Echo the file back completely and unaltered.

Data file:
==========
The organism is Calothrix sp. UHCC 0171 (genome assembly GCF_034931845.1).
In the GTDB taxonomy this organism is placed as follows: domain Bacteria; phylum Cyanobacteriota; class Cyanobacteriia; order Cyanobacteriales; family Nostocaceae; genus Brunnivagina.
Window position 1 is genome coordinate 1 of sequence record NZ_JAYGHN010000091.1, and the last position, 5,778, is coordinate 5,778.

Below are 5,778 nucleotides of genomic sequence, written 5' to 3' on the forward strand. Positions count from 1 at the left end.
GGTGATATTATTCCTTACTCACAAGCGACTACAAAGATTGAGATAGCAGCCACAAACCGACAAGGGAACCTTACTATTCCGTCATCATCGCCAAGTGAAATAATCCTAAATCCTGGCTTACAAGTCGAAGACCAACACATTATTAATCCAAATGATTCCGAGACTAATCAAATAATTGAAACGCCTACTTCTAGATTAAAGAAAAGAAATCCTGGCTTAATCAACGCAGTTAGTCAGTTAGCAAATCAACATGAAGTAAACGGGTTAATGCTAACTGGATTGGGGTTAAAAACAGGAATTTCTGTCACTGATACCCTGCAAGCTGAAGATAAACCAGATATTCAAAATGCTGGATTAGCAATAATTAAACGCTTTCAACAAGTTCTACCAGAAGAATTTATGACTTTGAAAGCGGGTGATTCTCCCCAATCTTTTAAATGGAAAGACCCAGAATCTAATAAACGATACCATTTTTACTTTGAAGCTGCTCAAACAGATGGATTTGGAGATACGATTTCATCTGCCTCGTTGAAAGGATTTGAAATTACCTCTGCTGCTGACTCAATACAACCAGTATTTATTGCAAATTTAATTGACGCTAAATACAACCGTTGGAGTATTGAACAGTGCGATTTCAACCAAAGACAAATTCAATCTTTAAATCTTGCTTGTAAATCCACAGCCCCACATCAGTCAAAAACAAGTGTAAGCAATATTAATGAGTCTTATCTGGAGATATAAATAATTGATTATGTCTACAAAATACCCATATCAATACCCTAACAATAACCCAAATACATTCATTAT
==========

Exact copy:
The organism is Calothrix sp. UHCC 0171 (genome assembly GCF_034931845.1).
In the GTDB taxonomy this organism is placed as follows: domain Bacteria; phylum Cyanobacteriota; class Cyanobacteriia; order Cyanobacteriales; family Nostocaceae; genus Brunnivagina.
Window position 1 is genome coordinate 1 of sequence record NZ_JAYGHN010000091.1, and the last position, 5,778, is coordinate 5,778.

Below are 5,778 nucleotides of genomic sequence, written 5' to 3' on the forward strand. Positions count from 1 at the left end.
GGTGATATTATTCCTTACTCACAAGCGACTACAAAGATTGAGATAGCAGCCACAAACCGACAAGGGAACCTTACTATTCCGTCATCATCGCCAAGTGAAATAATCCTAAATCCTGGCTTACAAGTCGAAGACCAACACATTATTAATCCAAATGATTCCGAGACTAATCAAATAATTGAAACGCCTACTTCTAGATTAAAGAAAAGAAATCCTGGCTTAATCAACGCAGTTAGTCAGTTAGCAAATCAACATGAAGTAAACGGGTTAATGCTAACTGGATTGGGGTTAAAAACAGGAATTTCTGTCACTGATACCCTGCAAGCTGAAGATAAACCAGATATTCAAAATGCTGGATTAGCAATAATTAAACGCTTTCAACAAGTTCTACCAGAAGAATTTATGACTTTGAAAGCGGGTGATTCTCCCCAATCTTTTAAATGGAAAGACCCAGAATCTAATAAACGATACCATTTTTACTTTGAAGCTGCTCAAACAGATGGATTTGGAGATACGATTTCATCTGCCTCGTTGAAAGGATTTGAAATTACCTCTGCTGCTGACTCAATACAACCAGTATTTATTGCAAATTTAATTGACGCTAAATACAACCGTTGGAGTATTGAACAGTGCGATTTCAACCAAAGACAAATTCAATCTTTAAATCTTGCTTGTAAATCCACAGCCCCACATCAGTCAAAAACAAGTGTAAGCAATATTAATGAGTCTTATCTGGAGATATAAATAATTGATTATGTCTACAAAATACCCATATCAATACCCTAACAATAACCCAAATACATTCATTAT